There’s an idea that skin cancers that aren’t melanomas are relatively harmless, but they kill around 600 Australians a year.
New modelling from the QIMR Berghofer Medical Research Institute shows that nearly seven out of 10 Australians will need to have at least one such skin cancer surgically removed in their lifetime.
Squamous cell carcinomas make up a third of these cancers, and they’re particularly nasty when they spread.
“The kind of surgery and radiotherapy people need to have when these cancers spread is pretty advanced and horrible,” said Professor David Whiteman, deputy director of QIMR Berghofer, and senior author of the new paper.
“These are not trivial cancers. Fortunately, Australian GPs and dermatologists are good at picking them up and cutting them out early, and preventing them where we can.”
He said people should never be “lulled into thinking ‘I can just ignore it, it’s going to go away’. Because that is definitely not the case.”
Need for routine reporting of this type of skin cancer
The number of cases of keratinocyte cancers is thought to have increased two to six per cent annually over the last three decades.
Driving this trend, said Professor Whiteman, are ageing baby boomers and older Gen-Xers, aged 55 and above, who spent their childhood outdoors, unprotected from the sun.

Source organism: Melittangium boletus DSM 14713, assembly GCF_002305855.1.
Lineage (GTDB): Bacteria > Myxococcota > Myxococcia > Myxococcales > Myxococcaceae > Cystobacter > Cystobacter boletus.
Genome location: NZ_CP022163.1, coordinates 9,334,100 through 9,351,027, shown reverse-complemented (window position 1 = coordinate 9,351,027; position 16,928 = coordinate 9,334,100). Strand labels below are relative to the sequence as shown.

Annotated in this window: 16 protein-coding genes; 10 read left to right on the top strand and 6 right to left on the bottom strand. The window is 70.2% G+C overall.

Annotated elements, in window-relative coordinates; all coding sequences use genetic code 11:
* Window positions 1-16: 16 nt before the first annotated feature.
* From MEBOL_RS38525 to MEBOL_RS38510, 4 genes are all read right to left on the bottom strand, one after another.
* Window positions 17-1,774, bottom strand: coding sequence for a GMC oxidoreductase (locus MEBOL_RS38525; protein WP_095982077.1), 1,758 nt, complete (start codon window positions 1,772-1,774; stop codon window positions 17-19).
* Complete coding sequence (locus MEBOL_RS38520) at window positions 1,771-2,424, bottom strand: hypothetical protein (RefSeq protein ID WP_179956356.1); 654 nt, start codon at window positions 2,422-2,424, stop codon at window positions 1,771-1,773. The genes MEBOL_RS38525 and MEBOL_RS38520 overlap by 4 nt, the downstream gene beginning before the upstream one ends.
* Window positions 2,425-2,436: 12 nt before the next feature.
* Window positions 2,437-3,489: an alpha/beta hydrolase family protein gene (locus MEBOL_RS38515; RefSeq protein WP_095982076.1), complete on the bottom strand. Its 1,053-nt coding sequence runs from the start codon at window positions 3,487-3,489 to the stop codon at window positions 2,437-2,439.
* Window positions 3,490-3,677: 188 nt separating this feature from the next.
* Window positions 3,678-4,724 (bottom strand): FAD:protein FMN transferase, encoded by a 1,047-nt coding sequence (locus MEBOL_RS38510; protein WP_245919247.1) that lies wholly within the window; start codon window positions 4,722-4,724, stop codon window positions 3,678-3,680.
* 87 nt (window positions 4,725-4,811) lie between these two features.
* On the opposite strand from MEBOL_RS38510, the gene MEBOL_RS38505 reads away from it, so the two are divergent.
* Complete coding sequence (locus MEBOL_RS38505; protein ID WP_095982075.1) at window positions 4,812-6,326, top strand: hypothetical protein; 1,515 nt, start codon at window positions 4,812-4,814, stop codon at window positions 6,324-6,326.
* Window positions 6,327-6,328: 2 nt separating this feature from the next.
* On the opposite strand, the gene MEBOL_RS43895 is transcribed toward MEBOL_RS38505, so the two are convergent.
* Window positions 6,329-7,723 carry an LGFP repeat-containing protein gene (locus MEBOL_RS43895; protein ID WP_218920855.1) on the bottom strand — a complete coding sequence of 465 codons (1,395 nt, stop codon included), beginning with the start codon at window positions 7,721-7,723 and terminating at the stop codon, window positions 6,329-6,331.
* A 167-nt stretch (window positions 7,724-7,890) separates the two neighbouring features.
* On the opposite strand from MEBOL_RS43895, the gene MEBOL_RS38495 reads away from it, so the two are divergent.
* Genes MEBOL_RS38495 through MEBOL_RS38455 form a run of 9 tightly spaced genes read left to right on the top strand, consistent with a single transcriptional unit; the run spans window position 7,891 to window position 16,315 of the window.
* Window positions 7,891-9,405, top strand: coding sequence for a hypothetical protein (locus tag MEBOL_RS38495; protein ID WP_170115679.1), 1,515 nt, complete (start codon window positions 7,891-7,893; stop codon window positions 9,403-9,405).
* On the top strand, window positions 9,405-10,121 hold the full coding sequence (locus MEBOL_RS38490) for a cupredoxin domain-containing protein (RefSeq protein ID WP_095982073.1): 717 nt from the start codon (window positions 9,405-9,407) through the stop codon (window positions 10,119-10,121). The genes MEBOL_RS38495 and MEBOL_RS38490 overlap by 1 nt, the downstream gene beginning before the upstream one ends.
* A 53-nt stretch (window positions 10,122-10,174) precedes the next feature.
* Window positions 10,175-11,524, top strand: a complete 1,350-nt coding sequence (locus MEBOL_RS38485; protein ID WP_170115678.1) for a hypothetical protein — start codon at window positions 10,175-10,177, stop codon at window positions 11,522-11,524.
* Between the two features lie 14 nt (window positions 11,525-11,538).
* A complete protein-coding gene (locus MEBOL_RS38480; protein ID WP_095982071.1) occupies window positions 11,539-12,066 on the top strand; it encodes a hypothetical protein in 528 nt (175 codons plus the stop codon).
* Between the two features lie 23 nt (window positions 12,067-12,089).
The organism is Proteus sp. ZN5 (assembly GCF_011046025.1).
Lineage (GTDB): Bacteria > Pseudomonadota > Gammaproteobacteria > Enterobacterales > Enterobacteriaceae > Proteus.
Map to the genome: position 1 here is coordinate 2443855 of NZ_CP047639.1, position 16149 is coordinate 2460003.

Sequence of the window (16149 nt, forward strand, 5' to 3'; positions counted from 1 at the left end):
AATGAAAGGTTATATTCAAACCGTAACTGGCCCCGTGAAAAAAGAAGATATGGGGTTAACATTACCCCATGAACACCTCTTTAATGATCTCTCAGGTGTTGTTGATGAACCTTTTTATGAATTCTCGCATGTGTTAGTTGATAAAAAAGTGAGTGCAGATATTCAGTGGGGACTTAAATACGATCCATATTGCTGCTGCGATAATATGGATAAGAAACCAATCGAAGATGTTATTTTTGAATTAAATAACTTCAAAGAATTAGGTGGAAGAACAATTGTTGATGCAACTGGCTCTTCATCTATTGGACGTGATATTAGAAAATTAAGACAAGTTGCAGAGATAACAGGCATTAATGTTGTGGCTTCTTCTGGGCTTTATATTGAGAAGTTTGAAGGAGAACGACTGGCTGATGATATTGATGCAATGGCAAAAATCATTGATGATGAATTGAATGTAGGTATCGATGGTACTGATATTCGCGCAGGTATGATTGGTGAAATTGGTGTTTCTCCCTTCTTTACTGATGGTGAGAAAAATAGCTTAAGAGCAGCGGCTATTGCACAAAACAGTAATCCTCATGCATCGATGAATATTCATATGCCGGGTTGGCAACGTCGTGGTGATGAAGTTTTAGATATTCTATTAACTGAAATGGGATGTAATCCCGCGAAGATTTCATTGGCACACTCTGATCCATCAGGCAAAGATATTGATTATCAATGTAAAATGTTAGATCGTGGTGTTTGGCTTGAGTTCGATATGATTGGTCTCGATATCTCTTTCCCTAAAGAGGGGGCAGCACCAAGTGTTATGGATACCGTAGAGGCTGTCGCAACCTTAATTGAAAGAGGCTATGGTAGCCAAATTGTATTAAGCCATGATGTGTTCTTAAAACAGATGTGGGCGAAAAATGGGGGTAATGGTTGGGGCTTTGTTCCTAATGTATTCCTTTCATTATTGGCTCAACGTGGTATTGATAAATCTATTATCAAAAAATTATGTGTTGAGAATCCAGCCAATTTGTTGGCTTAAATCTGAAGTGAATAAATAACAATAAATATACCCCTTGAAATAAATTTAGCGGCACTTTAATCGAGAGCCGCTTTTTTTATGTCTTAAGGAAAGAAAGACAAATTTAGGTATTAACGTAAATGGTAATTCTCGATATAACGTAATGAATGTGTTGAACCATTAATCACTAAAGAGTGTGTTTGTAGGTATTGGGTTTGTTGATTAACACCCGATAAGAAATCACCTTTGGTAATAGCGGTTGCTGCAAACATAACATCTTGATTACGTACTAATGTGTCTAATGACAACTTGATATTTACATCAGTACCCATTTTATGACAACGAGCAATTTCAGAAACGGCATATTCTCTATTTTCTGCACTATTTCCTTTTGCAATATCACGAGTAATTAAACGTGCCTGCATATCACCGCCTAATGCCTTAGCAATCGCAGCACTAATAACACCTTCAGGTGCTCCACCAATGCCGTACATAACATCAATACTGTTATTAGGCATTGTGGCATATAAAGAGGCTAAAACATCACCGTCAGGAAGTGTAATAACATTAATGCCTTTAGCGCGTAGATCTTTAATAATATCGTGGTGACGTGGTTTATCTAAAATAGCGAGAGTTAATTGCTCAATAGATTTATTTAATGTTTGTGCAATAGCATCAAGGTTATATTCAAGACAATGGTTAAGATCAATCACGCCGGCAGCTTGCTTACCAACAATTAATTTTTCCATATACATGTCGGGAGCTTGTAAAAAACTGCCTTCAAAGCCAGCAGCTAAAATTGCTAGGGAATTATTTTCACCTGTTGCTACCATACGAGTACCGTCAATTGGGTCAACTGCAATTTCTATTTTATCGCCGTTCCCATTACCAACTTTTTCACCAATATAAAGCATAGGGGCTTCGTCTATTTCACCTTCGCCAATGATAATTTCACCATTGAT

This was in the days before Sun Smart messaging, and the years of soaking in blazing sunlight has caught up with them.
The good news is that these skin cancer rates are less for younger people brought up with sunblock, hats, and better midday policing in school playgrounds.
But an accurate picture of keratinocyte cancer prevalence in Australia isn’t available.
The new study looked at the available evidence on national incidence rates and found it “out of date and of moderate quality, but indicates very high rates of keratinocyte cancer in Australia”.
The problem is keratinocyte cancers aren’t recorded in population-based registries, except in Tasmania.
The researchers conducted a review of relevant research papers over a 20-year period and have calculated an estimation of lifetime risk.
They recommend that population-based cancer registries “work towards statutory notification and routine reporting of keratinocyte cancer in Australia”.